A painter and draftsman, Antoine Caron began to paint religious subjects and to make cartoons for stained glass windows while only a teenager. In an artistic culture dominated by Italian painters, Caron was one of a small number of native painters working in France during the late 1500s and early 1600s.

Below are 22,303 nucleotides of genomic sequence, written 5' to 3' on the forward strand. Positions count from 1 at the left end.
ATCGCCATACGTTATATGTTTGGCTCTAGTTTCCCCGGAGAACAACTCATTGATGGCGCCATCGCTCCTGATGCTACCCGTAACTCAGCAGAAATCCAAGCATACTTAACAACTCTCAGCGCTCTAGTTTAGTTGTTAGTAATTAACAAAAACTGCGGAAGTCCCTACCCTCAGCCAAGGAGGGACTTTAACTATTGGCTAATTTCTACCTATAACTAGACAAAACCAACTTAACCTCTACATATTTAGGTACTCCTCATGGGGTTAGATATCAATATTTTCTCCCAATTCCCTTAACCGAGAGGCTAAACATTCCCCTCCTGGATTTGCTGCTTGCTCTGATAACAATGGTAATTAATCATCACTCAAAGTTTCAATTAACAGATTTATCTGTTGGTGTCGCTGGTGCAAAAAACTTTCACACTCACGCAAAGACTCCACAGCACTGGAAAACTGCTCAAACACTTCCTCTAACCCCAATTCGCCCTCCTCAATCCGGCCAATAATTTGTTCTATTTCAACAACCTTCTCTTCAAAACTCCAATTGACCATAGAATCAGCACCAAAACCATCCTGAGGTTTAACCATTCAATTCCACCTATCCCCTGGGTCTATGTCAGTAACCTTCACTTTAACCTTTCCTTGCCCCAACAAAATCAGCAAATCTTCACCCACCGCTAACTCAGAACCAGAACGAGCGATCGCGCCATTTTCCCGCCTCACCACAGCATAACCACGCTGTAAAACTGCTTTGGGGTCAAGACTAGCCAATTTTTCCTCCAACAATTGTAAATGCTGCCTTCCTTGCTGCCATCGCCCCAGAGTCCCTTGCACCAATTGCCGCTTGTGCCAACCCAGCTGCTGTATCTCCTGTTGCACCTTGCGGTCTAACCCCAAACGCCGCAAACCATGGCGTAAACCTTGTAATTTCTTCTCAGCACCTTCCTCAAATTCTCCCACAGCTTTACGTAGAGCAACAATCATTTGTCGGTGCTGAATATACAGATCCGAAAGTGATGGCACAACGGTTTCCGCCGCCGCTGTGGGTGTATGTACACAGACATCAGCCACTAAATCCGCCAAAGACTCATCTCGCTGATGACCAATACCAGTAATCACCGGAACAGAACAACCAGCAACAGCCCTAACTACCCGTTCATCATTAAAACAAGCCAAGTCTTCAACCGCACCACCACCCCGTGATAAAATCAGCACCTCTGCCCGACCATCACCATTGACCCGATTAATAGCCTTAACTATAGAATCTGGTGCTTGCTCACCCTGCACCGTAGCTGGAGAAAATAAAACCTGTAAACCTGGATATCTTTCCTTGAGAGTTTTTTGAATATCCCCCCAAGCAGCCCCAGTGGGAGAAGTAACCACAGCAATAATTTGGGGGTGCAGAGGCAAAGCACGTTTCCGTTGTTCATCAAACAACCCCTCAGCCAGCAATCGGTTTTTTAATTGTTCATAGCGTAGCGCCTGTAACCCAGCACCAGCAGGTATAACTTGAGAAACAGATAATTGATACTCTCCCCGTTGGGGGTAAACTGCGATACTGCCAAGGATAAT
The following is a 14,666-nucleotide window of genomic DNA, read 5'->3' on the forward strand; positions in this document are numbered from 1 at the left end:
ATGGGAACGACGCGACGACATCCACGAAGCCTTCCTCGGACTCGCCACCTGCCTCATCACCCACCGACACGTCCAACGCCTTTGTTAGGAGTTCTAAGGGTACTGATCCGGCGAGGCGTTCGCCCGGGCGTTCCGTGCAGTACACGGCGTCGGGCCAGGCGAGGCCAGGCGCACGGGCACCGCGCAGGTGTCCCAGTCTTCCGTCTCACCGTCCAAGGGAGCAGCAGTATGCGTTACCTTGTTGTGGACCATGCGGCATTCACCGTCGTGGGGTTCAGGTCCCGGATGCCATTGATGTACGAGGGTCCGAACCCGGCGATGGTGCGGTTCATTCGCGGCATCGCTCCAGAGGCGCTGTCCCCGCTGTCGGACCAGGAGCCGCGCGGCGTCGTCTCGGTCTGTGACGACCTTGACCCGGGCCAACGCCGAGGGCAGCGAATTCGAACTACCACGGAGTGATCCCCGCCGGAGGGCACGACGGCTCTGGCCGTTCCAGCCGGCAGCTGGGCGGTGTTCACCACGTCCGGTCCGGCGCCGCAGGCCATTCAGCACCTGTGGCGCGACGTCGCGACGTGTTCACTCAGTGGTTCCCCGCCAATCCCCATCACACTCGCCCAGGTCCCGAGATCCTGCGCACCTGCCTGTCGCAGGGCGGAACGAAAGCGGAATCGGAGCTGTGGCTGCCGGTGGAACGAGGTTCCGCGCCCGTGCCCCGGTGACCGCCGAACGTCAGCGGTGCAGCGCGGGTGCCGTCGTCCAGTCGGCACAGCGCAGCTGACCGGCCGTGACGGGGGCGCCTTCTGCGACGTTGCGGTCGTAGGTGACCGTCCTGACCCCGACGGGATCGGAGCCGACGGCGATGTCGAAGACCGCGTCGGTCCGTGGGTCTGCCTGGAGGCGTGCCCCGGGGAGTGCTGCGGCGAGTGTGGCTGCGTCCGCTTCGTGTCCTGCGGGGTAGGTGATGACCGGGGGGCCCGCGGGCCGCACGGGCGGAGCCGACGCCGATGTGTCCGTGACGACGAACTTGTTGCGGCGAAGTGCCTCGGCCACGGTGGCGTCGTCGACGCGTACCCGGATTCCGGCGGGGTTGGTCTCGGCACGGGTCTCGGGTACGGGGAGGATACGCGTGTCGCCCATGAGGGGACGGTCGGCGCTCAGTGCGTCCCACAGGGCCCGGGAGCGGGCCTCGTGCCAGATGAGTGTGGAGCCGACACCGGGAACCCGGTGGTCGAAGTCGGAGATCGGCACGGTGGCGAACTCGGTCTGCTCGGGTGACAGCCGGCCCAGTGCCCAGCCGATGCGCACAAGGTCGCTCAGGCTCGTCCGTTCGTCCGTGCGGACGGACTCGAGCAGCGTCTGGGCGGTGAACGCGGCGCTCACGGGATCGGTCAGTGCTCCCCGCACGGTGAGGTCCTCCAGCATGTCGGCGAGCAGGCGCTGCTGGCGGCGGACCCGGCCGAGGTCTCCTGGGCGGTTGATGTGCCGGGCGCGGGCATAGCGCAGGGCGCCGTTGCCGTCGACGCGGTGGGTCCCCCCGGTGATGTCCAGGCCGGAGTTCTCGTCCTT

By the age of twenty, Caron was painting decorative scenes alongside Italian painters at the château of Fontainebleau for the king of France. Adopting the Mannerist style of Fontainebleau, he used unnatural color and exaggerated poses for figures; his similarly farfetched subjects included allegories of the French court, violent massacres, and fantasy and magic. Caron's contemporaries admired his drawings, and numerous printmakers reproduced them during his lifetime. He was even commissioned to make a series of paintings glorifying the widowhood of Queen Catherine de' Medici; the drawings were later used as tapestry designs. During his lengthy career, Caron also designed the decorations for many French court festivals and marriage ceremonies.